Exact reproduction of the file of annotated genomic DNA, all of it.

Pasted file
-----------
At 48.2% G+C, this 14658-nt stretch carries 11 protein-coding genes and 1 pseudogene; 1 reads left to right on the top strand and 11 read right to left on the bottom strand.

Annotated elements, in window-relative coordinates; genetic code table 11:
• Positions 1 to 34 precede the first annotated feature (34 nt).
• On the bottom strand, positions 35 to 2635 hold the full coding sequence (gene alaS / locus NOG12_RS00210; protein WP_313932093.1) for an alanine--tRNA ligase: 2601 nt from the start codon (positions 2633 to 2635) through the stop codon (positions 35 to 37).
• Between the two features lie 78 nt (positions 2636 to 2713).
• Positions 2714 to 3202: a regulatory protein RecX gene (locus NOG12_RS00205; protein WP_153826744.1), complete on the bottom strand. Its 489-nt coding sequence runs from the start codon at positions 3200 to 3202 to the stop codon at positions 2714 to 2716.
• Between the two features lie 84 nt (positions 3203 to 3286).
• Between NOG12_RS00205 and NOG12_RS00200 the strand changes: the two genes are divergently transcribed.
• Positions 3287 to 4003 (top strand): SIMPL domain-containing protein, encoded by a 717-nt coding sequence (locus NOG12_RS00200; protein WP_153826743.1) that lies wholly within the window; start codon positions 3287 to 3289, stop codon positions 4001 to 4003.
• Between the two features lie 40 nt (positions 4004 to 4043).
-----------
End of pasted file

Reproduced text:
At 48.2% G+C, this 14658-nt stretch carries 11 protein-coding genes and 1 pseudogene; 1 reads left to right on the top strand and 11 read right to left on the bottom strand.

Annotated elements, in window-relative coordinates; genetic code table 11:
• Positions 1 to 34 precede the first annotated feature (34 nt).
• On the bottom strand, positions 35 to 2635 hold the full coding sequence (gene alaS / locus NOG12_RS00210; protein WP_313932093.1) for an alanine--tRNA ligase: 2601 nt from the start codon (positions 2633 to 2635) through the stop codon (positions 35 to 37).
• Between the two features lie 78 nt (positions 2636 to 2713).
• Positions 2714 to 3202: a regulatory protein RecX gene (locus NOG12_RS00205; protein WP_153826744.1), complete on the bottom strand. Its 489-nt coding sequence runs from the start codon at positions 3200 to 3202 to the stop codon at positions 2714 to 2716.
• Between the two features lie 84 nt (positions 3203 to 3286).
• Between NOG12_RS00205 and NOG12_RS00200 the strand changes: the two genes are divergently transcribed.
• Positions 3287 to 4003 (top strand): SIMPL domain-containing protein, encoded by a 717-nt coding sequence (locus NOG12_RS00200; protein WP_153826743.1) that lies wholly within the window; start codon positions 3287 to 3289, stop codon positions 4001 to 4003.
• Between the two features lie 40 nt (positions 4004 to 4043).